Another learning opportunity for me came at a gathering called the Conference for Change convened by the Schusterman Foundation. The focus of the conference was on how to make the Jewish community more inclusive. I heard how something as simple as a panel being comprised solely of white men could cause women or people of color to tune-out; to feel that their concerns would not be represented by the panelists. It was eye-opening to understand how that which might be viewed as innocuous by an insider could simultaneously be seen as so off-putting by a person who feels like an outsider. Since that time I have followed the advice of my friend Shifra Bronznick in declining any invitation to be on a panel that does not include at least one woman.

In my professional life I saw firsthand how the door to entry into the upper echelon of the investment business was mostly closed to women. When Karen Finerman — who is my business partner — and I would attend conferences and events Karen would often be the only woman in the room. We made the decision that our firm would proactively attempt to recruit women candidates and would have policies that encourage working parents — both mothers and fathers — to balance personal and professional obligations. I am happy to say that before too long I was the token white, Jewish male at Metropolitan Capital.

And yet, this effort of trying to see the world through the eyes of “the Other” remains an ongoing process for me. Although for quite a while I have thought of myself as a Feminist-ally, there still were issues and concerns which I could not comprehend.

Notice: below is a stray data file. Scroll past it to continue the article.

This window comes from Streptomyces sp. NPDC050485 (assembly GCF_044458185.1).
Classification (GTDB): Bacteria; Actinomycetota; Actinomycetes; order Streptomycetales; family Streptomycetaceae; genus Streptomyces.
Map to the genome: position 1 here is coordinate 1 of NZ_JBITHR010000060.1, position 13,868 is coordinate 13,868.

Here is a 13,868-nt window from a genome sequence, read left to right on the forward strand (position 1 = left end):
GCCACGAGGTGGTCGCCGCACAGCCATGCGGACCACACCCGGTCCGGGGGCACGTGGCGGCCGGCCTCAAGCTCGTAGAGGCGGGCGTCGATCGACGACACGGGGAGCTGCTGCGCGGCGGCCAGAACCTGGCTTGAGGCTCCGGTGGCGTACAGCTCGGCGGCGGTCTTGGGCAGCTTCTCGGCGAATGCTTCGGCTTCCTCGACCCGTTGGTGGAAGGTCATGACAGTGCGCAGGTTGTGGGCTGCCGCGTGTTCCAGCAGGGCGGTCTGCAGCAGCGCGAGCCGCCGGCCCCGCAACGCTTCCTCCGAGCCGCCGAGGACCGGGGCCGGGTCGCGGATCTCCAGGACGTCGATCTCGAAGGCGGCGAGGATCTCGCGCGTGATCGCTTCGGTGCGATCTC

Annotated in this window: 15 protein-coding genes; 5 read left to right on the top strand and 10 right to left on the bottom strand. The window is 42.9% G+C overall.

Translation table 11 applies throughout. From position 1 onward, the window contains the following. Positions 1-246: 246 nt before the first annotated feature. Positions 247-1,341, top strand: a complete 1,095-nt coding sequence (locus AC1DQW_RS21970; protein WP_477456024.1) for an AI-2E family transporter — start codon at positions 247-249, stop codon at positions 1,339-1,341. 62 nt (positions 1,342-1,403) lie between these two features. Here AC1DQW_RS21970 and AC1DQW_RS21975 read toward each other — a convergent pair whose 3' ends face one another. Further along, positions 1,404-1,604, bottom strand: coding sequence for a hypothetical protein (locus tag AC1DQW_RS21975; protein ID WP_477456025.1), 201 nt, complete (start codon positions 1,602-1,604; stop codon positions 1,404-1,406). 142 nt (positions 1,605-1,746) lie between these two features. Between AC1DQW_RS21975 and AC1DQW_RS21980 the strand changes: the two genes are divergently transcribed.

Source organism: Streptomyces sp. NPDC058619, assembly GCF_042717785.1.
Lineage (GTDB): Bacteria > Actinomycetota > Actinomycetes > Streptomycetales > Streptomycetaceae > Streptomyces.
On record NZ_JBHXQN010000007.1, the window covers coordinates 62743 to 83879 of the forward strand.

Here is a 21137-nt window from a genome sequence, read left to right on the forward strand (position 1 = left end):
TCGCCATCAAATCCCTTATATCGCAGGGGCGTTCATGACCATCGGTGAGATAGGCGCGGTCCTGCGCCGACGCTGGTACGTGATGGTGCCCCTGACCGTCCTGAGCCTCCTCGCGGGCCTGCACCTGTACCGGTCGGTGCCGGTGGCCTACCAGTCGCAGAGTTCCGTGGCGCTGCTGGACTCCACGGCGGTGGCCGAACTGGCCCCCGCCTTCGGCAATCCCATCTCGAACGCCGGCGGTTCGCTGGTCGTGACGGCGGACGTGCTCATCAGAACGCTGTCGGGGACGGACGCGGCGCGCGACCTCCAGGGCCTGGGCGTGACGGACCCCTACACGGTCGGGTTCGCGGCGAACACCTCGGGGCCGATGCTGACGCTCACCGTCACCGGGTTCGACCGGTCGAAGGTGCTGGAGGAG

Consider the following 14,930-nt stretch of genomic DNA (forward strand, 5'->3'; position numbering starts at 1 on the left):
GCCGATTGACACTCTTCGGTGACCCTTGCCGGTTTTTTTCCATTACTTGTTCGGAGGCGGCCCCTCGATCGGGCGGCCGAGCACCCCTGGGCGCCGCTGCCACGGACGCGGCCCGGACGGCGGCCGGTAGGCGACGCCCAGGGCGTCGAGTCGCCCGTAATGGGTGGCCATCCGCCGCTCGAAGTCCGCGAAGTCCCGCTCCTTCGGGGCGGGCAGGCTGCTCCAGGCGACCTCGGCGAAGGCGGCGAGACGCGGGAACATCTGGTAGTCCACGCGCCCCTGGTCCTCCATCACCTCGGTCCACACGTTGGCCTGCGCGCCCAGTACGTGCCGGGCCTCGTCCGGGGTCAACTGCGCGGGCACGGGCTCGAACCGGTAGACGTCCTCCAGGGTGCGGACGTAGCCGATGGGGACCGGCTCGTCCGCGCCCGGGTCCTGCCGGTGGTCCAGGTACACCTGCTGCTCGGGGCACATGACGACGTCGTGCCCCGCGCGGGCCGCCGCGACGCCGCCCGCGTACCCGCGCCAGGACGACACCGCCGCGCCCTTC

Here is an example — the fact that in the traditional liturgy references to God have always been in the masculine — Lord, King, Father — has been a hot-button issue for my dear friend, Sally Gottesman — Moving Traditions’ Chair and Co-Founder. For years I simply did not get her concern. Clearly an incorporeal God is neither masculine nor feminine.

This year at High Holiday services, Shira Kline, who was leading the davening, sang a song I wasn’t familiar with. Here are the lyrics from the first stanza:

Sweet mother I’m coming home
Now I know I’m not alone
Cause I’ve been far
Now I’m close
Sweet mother I’m coming home

At the time I thought, nice song, but it didn’t have any particular resonance for me. My parents live upstairs in the same apartment building I live in — I see my mother a couple of times a week. I thought, maybe this song is really targeted at a person who has moved far away from their family. Later in the day as I was walking home from shul it finally dawn on me that the “mother” referred to in the lyric was actually “God as mother.” That had initially not even registered for me as a possible interpretation. Only then did I understand why the notion of gender in God-language was so important — it actually affects how the person hearing it understands the liturgy.

I have come to see that each of us has the best chance of living a fulfilled life if we are not shoe-horned into boxes based upon our gender, sexual orientation or any other societal conventions. As importantly, I have also come to believe that the Jewish community and broader American society will be far better off if they can benefit from the unique perspectives and insights that each of us bring. These are aspirations that inform Moving Traditions work.